Mixed reality driving: Real hands on a virtual wheel
Not being able to see your own hands in a virtual reality racing simulation can break the immersion, sometimes stiff digital representations of your arms just don’t quite cut it. Using passthrough cameras to capture and display real-time footage of your hands solves this issue. Keeping the steering wheel itself virtual though allows for drivers to experience a visual range of different wheels, with working indications. This project aimed to tackle the challenge of seamlessly mixing real footage of a driver’s hands with a virtual steering wheel.
So, the idea for a green steering wheel came as a solution to show well-defined hands on top of a fully virtual wheel that you can touch for real. In the end, we used a combination of the Varjo Lab Tools application, chroma key from Varjo Base, and a can of spray paint to achieve our goal.
The Varjo Lab Tools application is a powerful set of tools that allows intuitive fusing of the real world with a virtual one. One of the features of the tools is video depth testing which allows you to show your hands in the tool on top of any application. Shown below was our first attempt at a mixed reality driving setup, but when using this method, the depth test function also shows peripherals like wheels and joysticks with the hand. Our goal, in this case, was to only see the hands merged onto a digital wheel. As awesome as the depth test function is, it was therefore not ideal for this mission.
So, we went back to the drawing board and thought of a new possible solution. The idea of painting the whole wheel green and using chroma was brought up, so I passed the wheel to our prototype lab where our handy prototype engineer Toni Grönmark took the task of creating a green wheel. The spray paint we used stuck well on the wheel and after letting it dry for a few days, we had a nice even dry green wheel that did not even leave any color on the hands when touched. When combined with a good surrounding light setup you could completely chroma key out the wheel.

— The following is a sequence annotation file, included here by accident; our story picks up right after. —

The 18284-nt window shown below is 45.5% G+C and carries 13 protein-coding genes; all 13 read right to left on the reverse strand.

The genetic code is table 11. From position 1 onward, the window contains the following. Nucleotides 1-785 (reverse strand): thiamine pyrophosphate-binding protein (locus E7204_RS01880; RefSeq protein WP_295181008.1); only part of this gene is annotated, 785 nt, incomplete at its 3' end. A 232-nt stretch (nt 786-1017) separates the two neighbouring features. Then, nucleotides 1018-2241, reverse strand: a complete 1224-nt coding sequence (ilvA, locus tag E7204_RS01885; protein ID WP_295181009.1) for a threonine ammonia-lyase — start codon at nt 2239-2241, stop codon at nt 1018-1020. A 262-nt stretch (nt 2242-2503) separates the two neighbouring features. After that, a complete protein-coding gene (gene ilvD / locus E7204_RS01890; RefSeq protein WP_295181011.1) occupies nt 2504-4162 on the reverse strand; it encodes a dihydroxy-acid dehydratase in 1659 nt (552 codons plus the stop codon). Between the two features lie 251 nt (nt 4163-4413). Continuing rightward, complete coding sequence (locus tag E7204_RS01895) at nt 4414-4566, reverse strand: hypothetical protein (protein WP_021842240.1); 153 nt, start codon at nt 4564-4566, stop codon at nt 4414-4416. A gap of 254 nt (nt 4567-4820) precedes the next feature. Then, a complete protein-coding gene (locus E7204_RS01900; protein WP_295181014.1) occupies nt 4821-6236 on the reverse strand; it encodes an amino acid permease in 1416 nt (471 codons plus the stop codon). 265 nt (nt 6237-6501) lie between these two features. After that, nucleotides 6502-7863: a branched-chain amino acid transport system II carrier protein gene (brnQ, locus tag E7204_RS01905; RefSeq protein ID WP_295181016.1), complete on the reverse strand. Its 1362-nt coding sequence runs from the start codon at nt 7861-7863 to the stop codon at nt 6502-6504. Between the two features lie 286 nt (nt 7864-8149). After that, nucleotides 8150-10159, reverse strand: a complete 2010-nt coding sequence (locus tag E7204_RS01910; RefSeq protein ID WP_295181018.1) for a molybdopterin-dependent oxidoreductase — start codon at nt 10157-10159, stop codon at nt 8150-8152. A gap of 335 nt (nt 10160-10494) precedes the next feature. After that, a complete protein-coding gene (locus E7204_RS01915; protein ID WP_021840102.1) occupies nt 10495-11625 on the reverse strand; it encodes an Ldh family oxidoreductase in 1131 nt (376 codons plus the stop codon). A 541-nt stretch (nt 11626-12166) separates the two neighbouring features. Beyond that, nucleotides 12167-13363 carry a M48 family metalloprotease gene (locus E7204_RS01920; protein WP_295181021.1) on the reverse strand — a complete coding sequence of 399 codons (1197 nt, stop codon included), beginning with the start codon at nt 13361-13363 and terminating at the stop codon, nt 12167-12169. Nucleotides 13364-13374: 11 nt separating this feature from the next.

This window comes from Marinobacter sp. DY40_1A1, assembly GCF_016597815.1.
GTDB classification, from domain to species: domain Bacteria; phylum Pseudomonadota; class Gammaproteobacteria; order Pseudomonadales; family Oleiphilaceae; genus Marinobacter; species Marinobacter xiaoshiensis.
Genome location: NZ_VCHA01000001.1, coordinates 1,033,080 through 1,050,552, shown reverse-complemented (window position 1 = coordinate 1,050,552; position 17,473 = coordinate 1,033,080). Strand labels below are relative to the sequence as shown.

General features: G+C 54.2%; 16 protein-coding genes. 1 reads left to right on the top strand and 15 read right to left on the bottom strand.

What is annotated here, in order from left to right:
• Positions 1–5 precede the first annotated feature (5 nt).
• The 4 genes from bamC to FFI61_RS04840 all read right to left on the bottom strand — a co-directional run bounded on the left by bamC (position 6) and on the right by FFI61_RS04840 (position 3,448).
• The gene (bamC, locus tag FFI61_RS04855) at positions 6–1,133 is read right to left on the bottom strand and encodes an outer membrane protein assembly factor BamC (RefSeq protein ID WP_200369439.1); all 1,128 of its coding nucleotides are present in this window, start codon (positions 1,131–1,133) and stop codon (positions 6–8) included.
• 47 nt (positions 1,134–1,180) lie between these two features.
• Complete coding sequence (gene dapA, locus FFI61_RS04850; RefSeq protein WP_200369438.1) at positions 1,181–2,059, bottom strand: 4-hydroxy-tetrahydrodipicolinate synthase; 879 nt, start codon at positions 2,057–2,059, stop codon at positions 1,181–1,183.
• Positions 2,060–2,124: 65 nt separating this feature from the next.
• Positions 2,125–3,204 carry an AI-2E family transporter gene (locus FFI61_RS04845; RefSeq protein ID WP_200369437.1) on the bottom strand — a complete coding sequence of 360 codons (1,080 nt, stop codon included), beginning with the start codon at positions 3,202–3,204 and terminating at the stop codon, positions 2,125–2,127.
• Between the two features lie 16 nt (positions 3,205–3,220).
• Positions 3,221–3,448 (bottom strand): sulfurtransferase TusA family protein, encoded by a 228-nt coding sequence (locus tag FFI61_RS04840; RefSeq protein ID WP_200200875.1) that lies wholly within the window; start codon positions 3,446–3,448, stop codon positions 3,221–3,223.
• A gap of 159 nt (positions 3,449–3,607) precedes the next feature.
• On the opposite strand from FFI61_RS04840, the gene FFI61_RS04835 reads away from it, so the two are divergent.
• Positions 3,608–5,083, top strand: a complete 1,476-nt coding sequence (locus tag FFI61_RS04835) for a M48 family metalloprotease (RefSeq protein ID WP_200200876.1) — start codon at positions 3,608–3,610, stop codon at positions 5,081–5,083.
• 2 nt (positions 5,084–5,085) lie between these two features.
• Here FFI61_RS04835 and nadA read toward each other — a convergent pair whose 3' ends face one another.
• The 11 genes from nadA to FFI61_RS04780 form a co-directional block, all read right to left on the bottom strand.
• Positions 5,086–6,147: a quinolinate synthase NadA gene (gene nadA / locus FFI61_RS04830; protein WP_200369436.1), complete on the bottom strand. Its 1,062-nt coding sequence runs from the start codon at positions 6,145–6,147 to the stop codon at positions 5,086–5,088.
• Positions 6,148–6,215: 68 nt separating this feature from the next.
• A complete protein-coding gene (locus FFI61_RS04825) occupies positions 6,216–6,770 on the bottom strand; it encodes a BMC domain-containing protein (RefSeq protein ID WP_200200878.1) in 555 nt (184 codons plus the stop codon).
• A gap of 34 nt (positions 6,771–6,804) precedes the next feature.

The green backplate is removable from the wheel with a single screw and a magnet for easy transportation.
Once we had the green wheel, we created a virtual restricted mask on Lab Tools that covers the green steering wheel and backplate. Using this type of masking, we will see the real world within the mask and virtual world outside of the mask. Then we combined this mask with chroma key by applying chroma key effect from Varjo Base to video feed. Chroma key would let us show a virtual world within the created mask but let us still see our hands.
Varjo Lab Tools provides simple 3D model creation from scratch.
Finally, we had a mask and wheel working like we wanted. The last step was to launch our racing simulator. We used Assetto Corsa with Lotus Exos 125 Formula car. The car had a wheel that was approximately the same size as our wheel controller so we could use the position reset function in the game to match the digital wheel with the real one.
So now we had a perfect setup at the office for racing! Not so fast. There are still things we can improve. If you look at the video carefully you can see that the digital and real wheel do not match 1:1 even after careful position resetting in the game. This is because they are physically different shapes and sizes.
Rune Huse Karldstad from Varjo has modified his personal steering wheel to match the digital one. A setup like that, painted green, would provide an even better result. So, in the future we need to send our green wheel back to our prototype lab to Toni for further modifications!
Off the shelf gaming racing wheels provide a good base for modifications.
If you would like to learn more about Varjo Lab Tools, and the fun you can get up to with real-time masking, depth testing and more, check out this webinar where I live demo all the features.